‘A Hero’ is Asghar Farhadi’s Latest Masterwork of Moral Knottiness

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A Hero (CREDIT: Amir Hossein Shojaei)

Starring: Amir Jadidi, Mohsen Tanabandeh, Fereshteh Sadrorafaii, Sahar Goldoust, Maryam Shahdaie, Sarina Farhadi, Saleh Karimai

Director: Asghar Farhadi

Running Time: 127 Minutes

Rating: PG-13 for Some Minor Fisticuffs

Release Date: January 7, 2022 (Theaters)/January 21, 2022 (Amazon Prime Video)

I’ve lately been realizing that I really enjoy movies and TV shows that work as little morality tales, and I especially have to thank Asghar Farhadi for that. The Iranian filmmaker behind the Oscar-winning A Separation and The Salesman is cinema’s current go-to guy for stories about emotionally wrenching dilemmas. A Hero is just the latest example of his probing pieces in which you’ll likely find your allegiances suddenly shifting, as it is abundantly clear that every character is worthy of our sympathy. Existence leaves so many of us in cruel situations, but they’re made easier if we offer a helping hand, though that can be tricky when that helping hand gets in the way of aiding somebody else.

The titular hero is divorced dad Rahim, played by Amir Jadidi with the right mix of diffidence and determination that makes you wonder, how much of a hero is he really? Should we ever hero worship anyone no matter how much we appreciate what they’ve done? He’s currently in prison because of a debt he’s unable to pay off thanks to an unscrupulous business partner. He’s allowed out for a few days, around the time that his secret fiance discovers a bag filled with money. They want to keep it, as it’s potentially enough cash to pay off his debt, but they ultimately decide to instead find the owner. And when they do, Rahim takes the credit, partly to keep the relationship under wraps. This attracts the attention of journalists and a local charity organization, which just might be able to raise enough for Rahim to pay back the loan and get out of prison.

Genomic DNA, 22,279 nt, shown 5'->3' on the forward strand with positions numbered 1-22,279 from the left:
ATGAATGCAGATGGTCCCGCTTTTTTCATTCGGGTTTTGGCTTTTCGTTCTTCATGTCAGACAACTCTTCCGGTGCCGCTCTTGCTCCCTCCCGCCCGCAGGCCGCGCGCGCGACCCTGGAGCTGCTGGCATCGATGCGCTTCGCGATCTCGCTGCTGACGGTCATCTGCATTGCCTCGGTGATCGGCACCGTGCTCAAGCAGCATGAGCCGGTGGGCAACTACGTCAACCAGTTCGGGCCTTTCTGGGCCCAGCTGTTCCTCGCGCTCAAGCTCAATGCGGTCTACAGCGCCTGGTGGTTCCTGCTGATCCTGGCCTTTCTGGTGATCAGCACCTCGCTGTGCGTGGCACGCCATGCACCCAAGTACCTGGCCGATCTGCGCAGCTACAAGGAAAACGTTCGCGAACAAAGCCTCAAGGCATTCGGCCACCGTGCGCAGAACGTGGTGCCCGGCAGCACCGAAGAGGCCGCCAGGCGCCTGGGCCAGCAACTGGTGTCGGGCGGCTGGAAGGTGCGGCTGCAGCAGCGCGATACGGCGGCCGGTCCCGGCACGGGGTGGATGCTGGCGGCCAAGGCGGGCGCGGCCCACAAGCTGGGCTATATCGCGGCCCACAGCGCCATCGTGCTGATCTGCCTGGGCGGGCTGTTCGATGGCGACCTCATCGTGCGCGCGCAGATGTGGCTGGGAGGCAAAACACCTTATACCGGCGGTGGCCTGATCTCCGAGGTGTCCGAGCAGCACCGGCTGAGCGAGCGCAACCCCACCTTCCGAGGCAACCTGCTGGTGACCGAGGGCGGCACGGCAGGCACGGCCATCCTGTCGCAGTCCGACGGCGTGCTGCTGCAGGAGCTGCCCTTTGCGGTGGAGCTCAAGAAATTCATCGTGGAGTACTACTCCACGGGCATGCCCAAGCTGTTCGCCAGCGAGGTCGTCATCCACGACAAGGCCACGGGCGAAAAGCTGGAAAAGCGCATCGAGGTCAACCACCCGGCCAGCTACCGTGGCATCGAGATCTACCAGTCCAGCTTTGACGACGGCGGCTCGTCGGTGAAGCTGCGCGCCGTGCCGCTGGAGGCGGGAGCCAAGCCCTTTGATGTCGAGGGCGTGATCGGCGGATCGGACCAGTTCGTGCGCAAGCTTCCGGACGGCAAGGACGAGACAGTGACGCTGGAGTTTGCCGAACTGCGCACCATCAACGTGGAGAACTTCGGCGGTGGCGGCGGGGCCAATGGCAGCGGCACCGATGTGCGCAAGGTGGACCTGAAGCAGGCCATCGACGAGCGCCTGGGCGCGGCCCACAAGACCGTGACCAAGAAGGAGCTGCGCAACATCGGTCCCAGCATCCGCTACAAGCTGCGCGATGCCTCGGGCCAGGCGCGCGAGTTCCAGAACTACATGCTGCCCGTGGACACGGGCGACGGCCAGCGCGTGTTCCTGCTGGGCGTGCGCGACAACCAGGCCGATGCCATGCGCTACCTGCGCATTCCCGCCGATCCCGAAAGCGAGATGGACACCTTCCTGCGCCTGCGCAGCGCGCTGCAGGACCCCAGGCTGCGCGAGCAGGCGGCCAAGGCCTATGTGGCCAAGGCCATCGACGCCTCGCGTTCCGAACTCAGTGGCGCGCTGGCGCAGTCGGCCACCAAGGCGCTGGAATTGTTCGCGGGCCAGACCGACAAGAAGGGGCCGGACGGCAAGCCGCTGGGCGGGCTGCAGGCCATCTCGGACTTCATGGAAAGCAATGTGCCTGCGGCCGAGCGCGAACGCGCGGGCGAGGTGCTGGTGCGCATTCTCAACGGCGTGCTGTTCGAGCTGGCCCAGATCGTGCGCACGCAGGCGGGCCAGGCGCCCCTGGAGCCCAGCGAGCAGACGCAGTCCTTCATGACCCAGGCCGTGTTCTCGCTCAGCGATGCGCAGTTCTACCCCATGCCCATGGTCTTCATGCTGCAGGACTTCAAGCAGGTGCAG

But not so fast! His creditor Bahram (Mohsen Tanabandeh), who also happens to be his ex-brother-in-law, insists that he’s not willing to forgive the debt if Rahim can’t raise the full amount. And he’s not sure Rahim even deserves any of the money that’s been donated anyway, as he has some doubts about the money bag story. To be fair, it is a little fishy, as Rahim is indeed keeping some details under wraps. And it doesn’t help that the woman with the bag disappears off the face of the Earth after it’s returned to her. (It seems like she’s trying to escape an abusive marriage.)

So Rahim’s path back to freedom won’t be so simple after all. He’s been given a raw deal, although he could certainly help himself out a bit by being less prideful. But you can definitely understand Bahram’s perspective, as well as those of Rahim’s sister and her family, and those of the prison workers, the charity board members, and the woman with the bag.

During Rahim’s stonewalled interactions with Bahram, I couldn’t help but think of the biblical parable of the Prodigal Son. Like the older brother in that story, Bahram is insistent that one’s responsibilities should be taken care of in the proper manner. Bahram’s a sympathetic figure, as it’s clear that Rahim’s past transgressions have seriously hurt his family. But it’s equally clear that he would be better off – and so would everybody – if he instead chose to be more kind. A Hero posits that people are most likely to display kindness when they hear a good story, but that’s not exactly the most encouraging fact of life.

A Hero is Recommended If You Like: Parables, Aesop’s fables, Social dilemmas

Grade: 4 out of 5 Debts

Movie Review: ‘Everybody Knows’ is Another Devastating But Enriching Work From Asghar Farhadi

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CREDIT: Teresa Isasi/Focus Features

Starring: Penélope Cruz, Javier Bardem, Ricardo Darín

Director: Asghar Farhadi